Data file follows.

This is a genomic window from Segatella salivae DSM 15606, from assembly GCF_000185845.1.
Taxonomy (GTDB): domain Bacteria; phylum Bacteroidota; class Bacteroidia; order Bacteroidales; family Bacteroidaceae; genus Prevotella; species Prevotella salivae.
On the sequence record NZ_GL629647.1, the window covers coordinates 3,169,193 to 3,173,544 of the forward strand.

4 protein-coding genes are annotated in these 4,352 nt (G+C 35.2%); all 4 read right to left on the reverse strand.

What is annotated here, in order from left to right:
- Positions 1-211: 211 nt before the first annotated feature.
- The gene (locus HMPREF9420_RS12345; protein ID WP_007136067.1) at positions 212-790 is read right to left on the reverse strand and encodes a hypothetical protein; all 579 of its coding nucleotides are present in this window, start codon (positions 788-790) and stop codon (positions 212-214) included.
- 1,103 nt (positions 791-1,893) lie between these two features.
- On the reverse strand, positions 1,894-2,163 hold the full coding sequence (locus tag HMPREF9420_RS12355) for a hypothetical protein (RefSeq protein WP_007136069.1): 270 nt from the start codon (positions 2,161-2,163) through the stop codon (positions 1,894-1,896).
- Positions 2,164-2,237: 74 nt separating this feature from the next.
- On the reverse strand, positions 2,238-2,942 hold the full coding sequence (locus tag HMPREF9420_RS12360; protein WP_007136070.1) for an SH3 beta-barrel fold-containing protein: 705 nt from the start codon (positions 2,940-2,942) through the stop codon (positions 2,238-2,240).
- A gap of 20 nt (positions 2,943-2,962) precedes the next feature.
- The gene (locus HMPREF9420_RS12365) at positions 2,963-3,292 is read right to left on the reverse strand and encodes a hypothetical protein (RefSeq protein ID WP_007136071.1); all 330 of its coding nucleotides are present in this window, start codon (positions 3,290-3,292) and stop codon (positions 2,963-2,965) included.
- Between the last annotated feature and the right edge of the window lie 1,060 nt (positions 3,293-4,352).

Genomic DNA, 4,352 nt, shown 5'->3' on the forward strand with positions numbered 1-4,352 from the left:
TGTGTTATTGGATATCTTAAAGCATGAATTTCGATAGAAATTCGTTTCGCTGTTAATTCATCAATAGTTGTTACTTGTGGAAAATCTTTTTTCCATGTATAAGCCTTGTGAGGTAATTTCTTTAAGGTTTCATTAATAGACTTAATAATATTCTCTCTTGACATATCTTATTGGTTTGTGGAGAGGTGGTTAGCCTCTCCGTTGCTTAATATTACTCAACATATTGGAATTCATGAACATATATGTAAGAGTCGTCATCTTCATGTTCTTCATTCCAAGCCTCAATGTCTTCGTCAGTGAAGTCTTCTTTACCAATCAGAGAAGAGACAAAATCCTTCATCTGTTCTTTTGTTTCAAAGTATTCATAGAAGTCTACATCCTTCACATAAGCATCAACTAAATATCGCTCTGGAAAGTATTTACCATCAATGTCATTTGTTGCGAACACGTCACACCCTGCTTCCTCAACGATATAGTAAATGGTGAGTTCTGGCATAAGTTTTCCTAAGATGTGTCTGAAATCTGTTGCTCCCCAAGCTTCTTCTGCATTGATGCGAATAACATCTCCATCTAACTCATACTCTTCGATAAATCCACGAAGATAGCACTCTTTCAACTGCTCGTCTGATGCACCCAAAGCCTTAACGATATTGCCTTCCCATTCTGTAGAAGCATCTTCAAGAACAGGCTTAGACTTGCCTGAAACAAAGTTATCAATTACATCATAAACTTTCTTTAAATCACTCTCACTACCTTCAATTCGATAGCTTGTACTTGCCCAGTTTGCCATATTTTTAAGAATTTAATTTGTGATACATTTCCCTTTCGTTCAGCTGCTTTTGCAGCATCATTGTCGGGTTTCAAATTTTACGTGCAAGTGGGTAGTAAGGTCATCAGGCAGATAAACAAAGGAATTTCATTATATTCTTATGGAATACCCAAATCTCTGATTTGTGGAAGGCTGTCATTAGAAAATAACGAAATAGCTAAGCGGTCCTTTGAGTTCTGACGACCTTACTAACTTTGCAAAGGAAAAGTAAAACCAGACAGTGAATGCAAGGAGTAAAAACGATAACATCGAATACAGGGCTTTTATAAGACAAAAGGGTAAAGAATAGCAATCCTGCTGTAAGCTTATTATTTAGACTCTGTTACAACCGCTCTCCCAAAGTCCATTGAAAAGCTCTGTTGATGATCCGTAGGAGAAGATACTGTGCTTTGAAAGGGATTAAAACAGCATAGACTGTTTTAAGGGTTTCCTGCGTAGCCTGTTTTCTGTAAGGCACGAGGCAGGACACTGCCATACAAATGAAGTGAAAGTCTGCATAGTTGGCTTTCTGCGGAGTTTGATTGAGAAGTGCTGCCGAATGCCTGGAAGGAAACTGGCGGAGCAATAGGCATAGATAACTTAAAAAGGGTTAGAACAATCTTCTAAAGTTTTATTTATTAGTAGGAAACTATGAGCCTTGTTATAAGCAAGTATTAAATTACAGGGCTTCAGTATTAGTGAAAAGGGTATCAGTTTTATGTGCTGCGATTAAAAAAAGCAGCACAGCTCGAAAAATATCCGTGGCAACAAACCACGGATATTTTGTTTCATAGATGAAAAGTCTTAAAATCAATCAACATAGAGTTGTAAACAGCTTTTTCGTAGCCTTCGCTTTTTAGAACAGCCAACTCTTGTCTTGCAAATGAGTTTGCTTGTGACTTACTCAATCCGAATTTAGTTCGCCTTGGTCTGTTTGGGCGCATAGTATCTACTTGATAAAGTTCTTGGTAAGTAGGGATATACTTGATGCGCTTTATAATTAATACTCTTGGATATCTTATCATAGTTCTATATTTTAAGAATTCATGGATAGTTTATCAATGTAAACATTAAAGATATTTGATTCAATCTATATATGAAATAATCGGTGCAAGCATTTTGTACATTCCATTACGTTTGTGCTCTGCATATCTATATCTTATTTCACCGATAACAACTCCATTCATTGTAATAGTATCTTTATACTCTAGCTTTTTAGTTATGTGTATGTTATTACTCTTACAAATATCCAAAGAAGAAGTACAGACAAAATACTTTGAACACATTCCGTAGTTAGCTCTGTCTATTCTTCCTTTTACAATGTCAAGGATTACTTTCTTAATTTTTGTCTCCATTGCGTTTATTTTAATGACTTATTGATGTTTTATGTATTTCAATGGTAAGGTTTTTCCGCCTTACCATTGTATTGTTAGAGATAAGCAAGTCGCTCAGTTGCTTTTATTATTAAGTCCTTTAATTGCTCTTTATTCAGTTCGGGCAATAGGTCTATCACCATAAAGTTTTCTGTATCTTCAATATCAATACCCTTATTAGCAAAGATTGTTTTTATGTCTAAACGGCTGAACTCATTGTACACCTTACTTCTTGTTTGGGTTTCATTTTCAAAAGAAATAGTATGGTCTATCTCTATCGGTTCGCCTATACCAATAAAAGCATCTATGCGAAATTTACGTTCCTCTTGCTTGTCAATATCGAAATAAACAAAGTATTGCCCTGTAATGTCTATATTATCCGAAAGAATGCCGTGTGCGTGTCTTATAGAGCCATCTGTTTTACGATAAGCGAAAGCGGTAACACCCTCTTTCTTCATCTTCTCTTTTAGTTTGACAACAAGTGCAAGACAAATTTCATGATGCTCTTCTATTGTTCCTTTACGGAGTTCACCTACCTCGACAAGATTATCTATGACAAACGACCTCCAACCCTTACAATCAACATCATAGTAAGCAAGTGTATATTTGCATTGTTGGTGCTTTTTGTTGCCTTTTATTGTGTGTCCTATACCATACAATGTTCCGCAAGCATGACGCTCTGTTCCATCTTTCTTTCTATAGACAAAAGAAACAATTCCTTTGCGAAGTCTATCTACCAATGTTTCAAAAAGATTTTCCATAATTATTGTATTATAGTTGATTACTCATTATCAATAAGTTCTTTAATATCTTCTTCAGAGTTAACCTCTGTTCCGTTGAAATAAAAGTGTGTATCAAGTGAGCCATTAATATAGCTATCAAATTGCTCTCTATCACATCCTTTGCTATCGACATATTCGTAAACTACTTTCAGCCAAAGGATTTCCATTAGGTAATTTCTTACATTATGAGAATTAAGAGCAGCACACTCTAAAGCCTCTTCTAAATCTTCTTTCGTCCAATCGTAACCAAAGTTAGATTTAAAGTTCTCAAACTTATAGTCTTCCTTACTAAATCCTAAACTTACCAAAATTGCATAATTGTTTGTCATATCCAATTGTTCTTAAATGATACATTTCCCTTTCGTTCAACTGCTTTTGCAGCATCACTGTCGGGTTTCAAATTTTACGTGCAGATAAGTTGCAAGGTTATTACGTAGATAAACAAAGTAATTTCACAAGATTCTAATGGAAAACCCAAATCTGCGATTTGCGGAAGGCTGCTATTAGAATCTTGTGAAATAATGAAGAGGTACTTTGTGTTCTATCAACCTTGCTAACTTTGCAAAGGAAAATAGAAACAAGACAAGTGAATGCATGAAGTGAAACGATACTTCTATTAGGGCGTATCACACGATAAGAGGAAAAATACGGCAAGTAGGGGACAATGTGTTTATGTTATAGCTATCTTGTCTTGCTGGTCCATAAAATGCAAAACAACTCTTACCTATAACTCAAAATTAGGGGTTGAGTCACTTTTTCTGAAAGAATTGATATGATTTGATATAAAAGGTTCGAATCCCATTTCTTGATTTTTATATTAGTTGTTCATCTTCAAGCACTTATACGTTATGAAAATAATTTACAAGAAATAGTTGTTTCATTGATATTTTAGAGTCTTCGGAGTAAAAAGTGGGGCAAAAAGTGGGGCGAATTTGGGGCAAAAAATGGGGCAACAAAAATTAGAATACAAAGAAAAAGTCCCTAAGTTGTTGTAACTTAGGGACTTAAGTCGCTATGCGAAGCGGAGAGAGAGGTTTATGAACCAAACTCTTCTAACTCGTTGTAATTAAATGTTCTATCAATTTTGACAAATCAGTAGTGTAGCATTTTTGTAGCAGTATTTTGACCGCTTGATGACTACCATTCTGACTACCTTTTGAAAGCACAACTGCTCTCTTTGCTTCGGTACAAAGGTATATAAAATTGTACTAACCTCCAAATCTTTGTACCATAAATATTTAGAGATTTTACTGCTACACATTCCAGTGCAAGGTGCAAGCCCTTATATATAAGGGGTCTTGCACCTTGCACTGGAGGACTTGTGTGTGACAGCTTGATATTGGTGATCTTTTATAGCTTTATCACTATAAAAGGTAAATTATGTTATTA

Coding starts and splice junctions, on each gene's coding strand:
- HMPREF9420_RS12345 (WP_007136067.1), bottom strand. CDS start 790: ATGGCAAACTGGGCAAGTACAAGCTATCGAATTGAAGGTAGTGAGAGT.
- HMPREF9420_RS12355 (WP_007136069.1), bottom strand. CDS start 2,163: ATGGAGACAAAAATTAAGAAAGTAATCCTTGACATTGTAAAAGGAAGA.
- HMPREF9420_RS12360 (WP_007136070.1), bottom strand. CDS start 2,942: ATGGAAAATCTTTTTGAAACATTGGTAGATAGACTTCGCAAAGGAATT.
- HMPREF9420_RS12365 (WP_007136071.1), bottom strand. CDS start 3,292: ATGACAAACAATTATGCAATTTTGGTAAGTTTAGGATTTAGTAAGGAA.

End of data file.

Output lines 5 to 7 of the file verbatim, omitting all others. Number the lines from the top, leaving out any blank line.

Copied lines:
What is annotated here, in order from left to right:
- Positions 1-211: 211 nt before the first annotated feature.
- The gene (locus HMPREF9420_RS12345; protein ID WP_007136067.1) at positions 212-790 is read right to left on the reverse strand and encodes a hypothetical protein; all 579 of its coding nucleotides are present in this window, start codon (positions 788-790) and stop codon (positions 212-214) included.